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Chamberlain's Secret Bid to Reach a Deal With Hitler, Revealed in Newly Released Documents
Daily Mail ^ | 4th September 2011 | ABUL TAHER

Posted on 09/03/2011 11:20:17 PM PDT by nickcarraway

British Prime Minister Neville Chamberlain held secret talks with Hitler's henchmen to work out ways of making the Nazis look more sympathetic to ordinary Britons, classified documents released last week reveal.

The cloak-and-dagger meetings in London came shortly after Chamberlain signed his disastrous appeasement deal with Hitler in Munich in September 1938, declaring 'peace for our time' on his return to Britain.

The meetings were held without the knowledge of the Cabinet and Foreign Office. Foreign Secretary Lord Halifax only learned of them later because of an MI5 mole in the German embassy.

Two newly-declassified documents show Chamberlain was ready to make more deals with Hitler after Munich, which would have the ‘happiest and most far-reaching effects for the relationship between the two countries’.

The papers reveal Chamberlain told Hitler that it would have ‘the greatest effect on public opinion in England’ if, in the event of war, they had a pact in place not to use poison gas, not to bomb each other’s civilians and to spare cities with cultural treasures.

(Excerpt) Read more at dailymail.co.uk ...


TOPICS: History; Miscellaneous
KEYWORDS: chamberlain; hitler; nevillechamberlain; peaceinourtime; wuss
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1 posted on 09/03/2011 11:20:20 PM PDT by nickcarraway
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To: nickcarraway

Our current GOP leadership seems to come to mind when reading this story.


2 posted on 09/03/2011 11:36:13 PM PDT by SoConPubbie
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To: SoConPubbie
Our current GOP leadership seems to come to mind when reading this story.

People on this list seem to miss few opportunities to express GOP self hatred.

3 posted on 09/03/2011 11:46:11 PM PDT by Mike Darancette (O-blame-r)
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To: SoConPubbie

Our current Dems - lying to make radical Muslims look safe come to mind ...


4 posted on 09/03/2011 11:52:31 PM PDT by GOPJ (126 people were indicted for being terrorists in the last two years. Every one of them was Muslim.)
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To: SoConPubbie

Explain, please - Just curious.


5 posted on 09/03/2011 11:54:31 PM PDT by GOPJ (126 people were indicted for being terrorists in the last two years. Every one of them was Muslim.)
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To: Mike Darancette; AdmSmith; AnonymousConservative; Berosus; bigheadfred; Bockscar; ColdOne; ...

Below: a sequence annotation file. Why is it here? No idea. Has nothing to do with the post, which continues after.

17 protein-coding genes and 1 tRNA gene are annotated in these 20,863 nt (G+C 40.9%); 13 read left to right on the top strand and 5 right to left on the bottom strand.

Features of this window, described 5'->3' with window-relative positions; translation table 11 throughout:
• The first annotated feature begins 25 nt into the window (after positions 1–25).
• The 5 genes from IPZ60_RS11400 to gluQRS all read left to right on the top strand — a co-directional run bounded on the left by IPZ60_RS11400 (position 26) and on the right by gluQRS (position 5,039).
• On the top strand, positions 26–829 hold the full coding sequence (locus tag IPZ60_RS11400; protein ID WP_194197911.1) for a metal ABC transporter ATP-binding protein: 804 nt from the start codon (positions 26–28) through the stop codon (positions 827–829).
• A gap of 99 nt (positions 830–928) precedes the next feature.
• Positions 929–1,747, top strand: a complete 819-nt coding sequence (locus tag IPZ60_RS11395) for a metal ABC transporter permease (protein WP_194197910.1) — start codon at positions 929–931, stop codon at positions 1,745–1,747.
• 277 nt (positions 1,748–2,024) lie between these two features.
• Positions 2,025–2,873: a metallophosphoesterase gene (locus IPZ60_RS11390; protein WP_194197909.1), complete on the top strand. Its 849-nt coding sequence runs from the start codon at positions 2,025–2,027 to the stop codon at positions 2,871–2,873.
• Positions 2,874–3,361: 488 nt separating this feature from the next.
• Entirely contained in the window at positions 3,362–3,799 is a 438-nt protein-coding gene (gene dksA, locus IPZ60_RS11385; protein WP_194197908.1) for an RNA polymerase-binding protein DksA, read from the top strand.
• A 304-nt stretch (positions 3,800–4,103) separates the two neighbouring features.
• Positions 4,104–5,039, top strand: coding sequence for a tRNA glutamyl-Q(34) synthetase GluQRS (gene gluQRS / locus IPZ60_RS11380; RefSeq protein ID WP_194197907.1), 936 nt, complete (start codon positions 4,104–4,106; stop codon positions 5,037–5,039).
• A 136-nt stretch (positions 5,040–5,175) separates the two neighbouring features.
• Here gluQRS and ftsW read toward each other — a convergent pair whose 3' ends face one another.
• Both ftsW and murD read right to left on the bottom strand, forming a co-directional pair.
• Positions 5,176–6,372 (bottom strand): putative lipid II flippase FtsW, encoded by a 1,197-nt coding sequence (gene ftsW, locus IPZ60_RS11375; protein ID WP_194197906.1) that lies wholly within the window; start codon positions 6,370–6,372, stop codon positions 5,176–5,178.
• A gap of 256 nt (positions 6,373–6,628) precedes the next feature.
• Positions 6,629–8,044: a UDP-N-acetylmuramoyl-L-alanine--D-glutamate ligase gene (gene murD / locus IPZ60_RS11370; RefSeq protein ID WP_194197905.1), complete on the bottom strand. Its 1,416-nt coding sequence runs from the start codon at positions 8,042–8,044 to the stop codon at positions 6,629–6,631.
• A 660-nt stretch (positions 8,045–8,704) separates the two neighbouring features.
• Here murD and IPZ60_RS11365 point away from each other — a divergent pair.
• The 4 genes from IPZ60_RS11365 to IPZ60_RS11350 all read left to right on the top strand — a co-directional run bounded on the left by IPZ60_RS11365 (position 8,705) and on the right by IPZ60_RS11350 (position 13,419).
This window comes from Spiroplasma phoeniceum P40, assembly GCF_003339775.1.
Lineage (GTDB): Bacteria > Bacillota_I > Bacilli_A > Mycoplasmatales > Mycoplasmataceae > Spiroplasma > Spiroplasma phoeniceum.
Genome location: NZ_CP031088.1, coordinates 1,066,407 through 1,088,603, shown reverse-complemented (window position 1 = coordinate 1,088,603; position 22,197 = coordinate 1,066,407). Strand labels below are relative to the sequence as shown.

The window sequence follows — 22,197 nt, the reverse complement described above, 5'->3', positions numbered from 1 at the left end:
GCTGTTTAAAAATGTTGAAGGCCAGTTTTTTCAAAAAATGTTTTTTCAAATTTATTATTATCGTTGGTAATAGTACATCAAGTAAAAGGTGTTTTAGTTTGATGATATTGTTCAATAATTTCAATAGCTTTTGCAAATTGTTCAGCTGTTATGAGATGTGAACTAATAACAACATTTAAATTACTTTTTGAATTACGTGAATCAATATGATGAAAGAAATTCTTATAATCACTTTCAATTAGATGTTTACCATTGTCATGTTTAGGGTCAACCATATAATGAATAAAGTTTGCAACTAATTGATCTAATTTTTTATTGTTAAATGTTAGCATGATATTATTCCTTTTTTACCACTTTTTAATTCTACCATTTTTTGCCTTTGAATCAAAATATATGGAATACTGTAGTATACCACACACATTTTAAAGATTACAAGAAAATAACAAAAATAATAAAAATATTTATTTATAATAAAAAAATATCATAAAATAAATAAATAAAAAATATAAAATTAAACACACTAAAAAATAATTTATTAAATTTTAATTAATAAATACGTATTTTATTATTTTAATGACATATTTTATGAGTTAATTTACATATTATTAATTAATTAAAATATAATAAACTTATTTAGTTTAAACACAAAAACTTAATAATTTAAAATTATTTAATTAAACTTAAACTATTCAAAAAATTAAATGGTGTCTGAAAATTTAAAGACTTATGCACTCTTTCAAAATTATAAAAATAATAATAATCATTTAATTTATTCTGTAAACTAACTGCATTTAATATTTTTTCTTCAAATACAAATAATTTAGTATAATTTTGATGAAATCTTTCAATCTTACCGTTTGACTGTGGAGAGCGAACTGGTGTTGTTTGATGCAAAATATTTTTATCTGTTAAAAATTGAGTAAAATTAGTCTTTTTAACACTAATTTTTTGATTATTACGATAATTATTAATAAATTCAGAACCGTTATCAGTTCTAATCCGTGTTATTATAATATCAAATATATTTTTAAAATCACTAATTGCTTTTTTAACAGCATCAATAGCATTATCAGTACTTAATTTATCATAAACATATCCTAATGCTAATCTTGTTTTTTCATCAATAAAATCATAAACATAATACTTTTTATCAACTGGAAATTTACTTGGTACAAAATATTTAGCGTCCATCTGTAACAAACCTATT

Thanks, well said.


6 posted on 09/03/2011 11:55:06 PM PDT by SunkenCiv (It's never a bad time to FReep this link -- https://secure.freerepublic.com/donate/)
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To: nickcarraway

Thank God we fought Hitler when we were still a nation of men. Can you imagine Hitler vs. Obama? Heil no.


7 posted on 09/04/2011 12:03:17 AM PDT by Defiant (Calling all citizens from all over the world, this is Captain America calling.)
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To: SoConPubbie
In 1938, Britain did not have the capability to successfully wage war against Germany. In that situation, it's hardly surprising that Chamberlain tried everything he could to avoid war.

Over the next year, a lot of things changed.

Standard British Bomber of 1938.

Standard British Bomber of 1939.

Standard British Fighter of 1938.

Standard British Fighter of 1939.

That one year made a lot of difference. Two more battleships were commissioned in 1939 (HMS King George V, and HMS Prince of Wales) with three more nearing completion. Britain's first 'modern' Aircraft Carrier by the standards of the day, was only commissioned near the end of 1938, and the next four were still building through 1939. That one year that Chamberlain gained made a huge difference.

Yes, he hoped to avoid war. But he also helped put in place a vastly improved mechanism to fight it.

8 posted on 09/04/2011 12:05:38 AM PDT by naturalman1975 ("America was under attack. Australia was immediately there to help." - John Winston Howard)
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To: Defiant

>Can you imagine Hitler vs. Obama?<

Is there a difference?


9 posted on 09/04/2011 12:10:46 AM PDT by max americana (FUBO NATION 2012 FK BARAK)
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To: max americana

No, but socialists can, which is why Hitler and Stalin had their fight. It’s like 2 species of snake that to us are just snakes, but who only like their own kind.